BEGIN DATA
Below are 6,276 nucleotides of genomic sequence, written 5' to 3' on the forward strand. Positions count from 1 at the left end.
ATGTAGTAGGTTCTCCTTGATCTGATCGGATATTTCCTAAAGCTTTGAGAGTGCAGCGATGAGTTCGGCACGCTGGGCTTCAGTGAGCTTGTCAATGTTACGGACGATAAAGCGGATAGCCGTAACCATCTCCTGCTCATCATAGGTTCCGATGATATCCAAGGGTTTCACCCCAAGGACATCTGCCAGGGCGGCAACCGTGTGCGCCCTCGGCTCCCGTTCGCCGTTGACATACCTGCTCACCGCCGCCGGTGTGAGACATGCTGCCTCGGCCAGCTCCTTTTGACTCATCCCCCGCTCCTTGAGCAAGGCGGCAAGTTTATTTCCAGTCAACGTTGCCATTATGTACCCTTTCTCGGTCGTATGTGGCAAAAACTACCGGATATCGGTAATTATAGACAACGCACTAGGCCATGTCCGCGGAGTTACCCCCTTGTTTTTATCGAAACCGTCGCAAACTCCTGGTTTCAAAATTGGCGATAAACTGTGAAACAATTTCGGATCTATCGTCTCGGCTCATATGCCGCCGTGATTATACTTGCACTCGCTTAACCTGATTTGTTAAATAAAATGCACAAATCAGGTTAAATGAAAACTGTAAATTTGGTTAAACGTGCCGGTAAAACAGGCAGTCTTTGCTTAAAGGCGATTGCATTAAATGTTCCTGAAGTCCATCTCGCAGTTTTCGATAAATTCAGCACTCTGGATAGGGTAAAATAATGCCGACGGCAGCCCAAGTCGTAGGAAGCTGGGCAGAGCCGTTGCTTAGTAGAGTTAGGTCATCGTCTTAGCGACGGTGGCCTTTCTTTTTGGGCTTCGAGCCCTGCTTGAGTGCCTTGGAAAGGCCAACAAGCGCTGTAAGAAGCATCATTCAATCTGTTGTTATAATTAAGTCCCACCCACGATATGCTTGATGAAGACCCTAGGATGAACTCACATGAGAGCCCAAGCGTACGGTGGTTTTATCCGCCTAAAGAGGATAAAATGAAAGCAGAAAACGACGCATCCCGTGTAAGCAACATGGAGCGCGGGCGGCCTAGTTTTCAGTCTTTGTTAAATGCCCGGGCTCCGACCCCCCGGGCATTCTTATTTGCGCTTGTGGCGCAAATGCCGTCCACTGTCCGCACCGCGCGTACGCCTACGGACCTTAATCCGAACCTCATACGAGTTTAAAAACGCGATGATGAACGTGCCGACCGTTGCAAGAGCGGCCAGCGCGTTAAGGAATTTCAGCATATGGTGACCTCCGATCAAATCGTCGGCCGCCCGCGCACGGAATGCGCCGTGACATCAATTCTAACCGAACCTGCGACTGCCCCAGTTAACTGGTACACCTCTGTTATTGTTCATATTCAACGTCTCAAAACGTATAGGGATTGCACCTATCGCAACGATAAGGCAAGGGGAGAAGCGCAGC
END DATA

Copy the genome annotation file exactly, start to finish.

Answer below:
Below are 6,276 nucleotides of genomic sequence, written 5' to 3' on the forward strand. Positions count from 1 at the left end.
ATGTAGTAGGTTCTCCTTGATCTGATCGGATATTTCCTAAAGCTTTGAGAGTGCAGCGATGAGTTCGGCACGCTGGGCTTCAGTGAGCTTGTCAATGTTACGGACGATAAAGCGGATAGCCGTAACCATCTCCTGCTCATCATAGGTTCCGATGATATCCAAGGGTTTCACCCCAAGGACATCTGCCAGGGCGGCAACCGTGTGCGCCCTCGGCTCCCGTTCGCCGTTGACATACCTGCTCACCGCCGCCGGTGTGAGACATGCTGCCTCGGCCAGCTCCTTTTGACTCATCCCCCGCTCCTTGAGCAAGGCGGCAAGTTTATTTCCAGTCAACGTTGCCATTATGTACCCTTTCTCGGTCGTATGTGGCAAAAACTACCGGATATCGGTAATTATAGACAACGCACTAGGCCATGTCCGCGGAGTTACCCCCTTGTTTTTATCGAAACCGTCGCAAACTCCTGGTTTCAAAATTGGCGATAAACTGTGAAACAATTTCGGATCTATCGTCTCGGCTCATATGCCGCCGTGATTATACTTGCACTCGCTTAACCTGATTTGTTAAATAAAATGCACAAATCAGGTTAAATGAAAACTGTAAATTTGGTTAAACGTGCCGGTAAAACAGGCAGTCTTTGCTTAAAGGCGATTGCATTAAATGTTCCTGAAGTCCATCTCGCAGTTTTCGATAAATTCAGCACTCTGGATAGGGTAAAATAATGCCGACGGCAGCCCAAGTCGTAGGAAGCTGGGCAGAGCCGTTGCTTAGTAGAGTTAGGTCATCGTCTTAGCGACGGTGGCCTTTCTTTTTGGGCTTCGAGCCCTGCTTGAGTGCCTTGGAAAGGCCAACAAGCGCTGTAAGAAGCATCATTCAATCTGTTGTTATAATTAAGTCCCACCCACGATATGCTTGATGAAGACCCTAGGATGAACTCACATGAGAGCCCAAGCGTACGGTGGTTTTATCCGCCTAAAGAGGATAAAATGAAAGCAGAAAACGACGCATCCCGTGTAAGCAACATGGAGCGCGGGCGGCCTAGTTTTCAGTCTTTGTTAAATGCCCGGGCTCCGACCCCCCGGGCATTCTTATTTGCGCTTGTGGCGCAAATGCCGTCCACTGTCCGCACCGCGCGTACGCCTACGGACCTTAATCCGAACCTCATACGAGTTTAAAAACGCGATGATGAACGTGCCGACCGTTGCAAGAGCGGCCAGCGCGTTAAGGAATTTCAGCATATGGTGACCTCCGATCAAATCGTCGGCCGCCCGCGCACGGAATGCGCCGTGACATCAATTCTAACCGAACCTGCGACTGCCCCAGTTAACTGGTACACCTCTGTTATTGTTCATATTCAACGTCTCAAAACGTATAGGGATTGCACCTATCGCAACGATAAGGCAAGGGGAGAAGCGCAGC